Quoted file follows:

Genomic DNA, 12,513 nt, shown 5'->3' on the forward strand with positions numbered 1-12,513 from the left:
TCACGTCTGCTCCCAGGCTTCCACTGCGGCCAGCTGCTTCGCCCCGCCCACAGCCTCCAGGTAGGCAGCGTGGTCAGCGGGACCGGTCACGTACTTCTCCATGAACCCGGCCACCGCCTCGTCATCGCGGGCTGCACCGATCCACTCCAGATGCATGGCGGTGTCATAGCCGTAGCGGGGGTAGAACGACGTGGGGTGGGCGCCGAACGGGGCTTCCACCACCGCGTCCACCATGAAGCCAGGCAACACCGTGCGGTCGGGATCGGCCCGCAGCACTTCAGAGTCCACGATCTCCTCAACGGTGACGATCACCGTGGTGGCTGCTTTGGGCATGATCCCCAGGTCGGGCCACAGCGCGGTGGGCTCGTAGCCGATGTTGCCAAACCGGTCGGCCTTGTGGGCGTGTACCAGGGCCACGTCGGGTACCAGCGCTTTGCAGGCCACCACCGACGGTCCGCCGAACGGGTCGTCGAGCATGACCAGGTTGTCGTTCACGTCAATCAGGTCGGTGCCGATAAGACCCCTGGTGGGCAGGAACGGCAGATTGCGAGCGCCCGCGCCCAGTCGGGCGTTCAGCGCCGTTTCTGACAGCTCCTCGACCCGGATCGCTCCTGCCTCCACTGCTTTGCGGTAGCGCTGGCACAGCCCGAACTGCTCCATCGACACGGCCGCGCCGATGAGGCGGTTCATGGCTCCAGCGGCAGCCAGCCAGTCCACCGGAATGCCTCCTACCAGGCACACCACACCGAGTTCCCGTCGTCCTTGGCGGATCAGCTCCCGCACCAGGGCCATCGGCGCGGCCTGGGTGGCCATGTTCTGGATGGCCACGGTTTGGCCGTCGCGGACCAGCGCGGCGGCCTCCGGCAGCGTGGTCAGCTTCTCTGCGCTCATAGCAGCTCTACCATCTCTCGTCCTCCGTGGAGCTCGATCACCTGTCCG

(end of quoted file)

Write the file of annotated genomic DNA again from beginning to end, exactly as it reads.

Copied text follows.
Genomic DNA, 12,513 nt, shown 5'->3' on the forward strand with positions numbered 1-12,513 from the left:
TCACGTCTGCTCCCAGGCTTCCACTGCGGCCAGCTGCTTCGCCCCGCCCACAGCCTCCAGGTAGGCAGCGTGGTCAGCGGGACCGGTCACGTACTTCTCCATGAACCCGGCCACCGCCTCGTCATCGCGGGCTGCACCGATCCACTCCAGATGCATGGCGGTGTCATAGCCGTAGCGGGGGTAGAACGACGTGGGGTGGGCGCCGAACGGGGCTTCCACCACCGCGTCCACCATGAAGCCAGGCAACACCGTGCGGTCGGGATCGGCCCGCAGCACTTCAGAGTCCACGATCTCCTCAACGGTGACGATCACCGTGGTGGCTGCTTTGGGCATGATCCCCAGGTCGGGCCACAGCGCGGTGGGCTCGTAGCCGATGTTGCCAAACCGGTCGGCCTTGTGGGCGTGTACCAGGGCCACGTCGGGTACCAGCGCTTTGCAGGCCACCACCGACGGTCCGCCGAACGGGTCGTCGAGCATGACCAGGTTGTCGTTCACGTCAATCAGGTCGGTGCCGATAAGACCCCTGGTGGGCAGGAACGGCAGATTGCGAGCGCCCGCGCCCAGTCGGGCGTTCAGCGCCGTTTCTGACAGCTCCTCGACCCGGATCGCTCCTGCCTCCACTGCTTTGCGGTAGCGCTGGCACAGCCCGAACTGCTCCATCGACACGGCCGCGCCGATGAGGCGGTTCATGGCTCCAGCGGCAGCCAGCCAGTCCACCGGAATGCCTCCTACCAGGCACACCACACCGAGTTCCCGTCGTCCTTGGCGGATCAGCTCCCGCACCAGGGCCATCGGCGCGGCCTGGGTGGCCATGTTCTGGATGGCCACGGTTTGGCCGTCGCGGACCAGCGCGGCGGCCTCCGGCAGCGTGGTCAGCTTCTCTGCGCTCATAGCAGCTCTACCATCTCTCGTCCTCCGTGGAGCTCGATCACCTGTCCG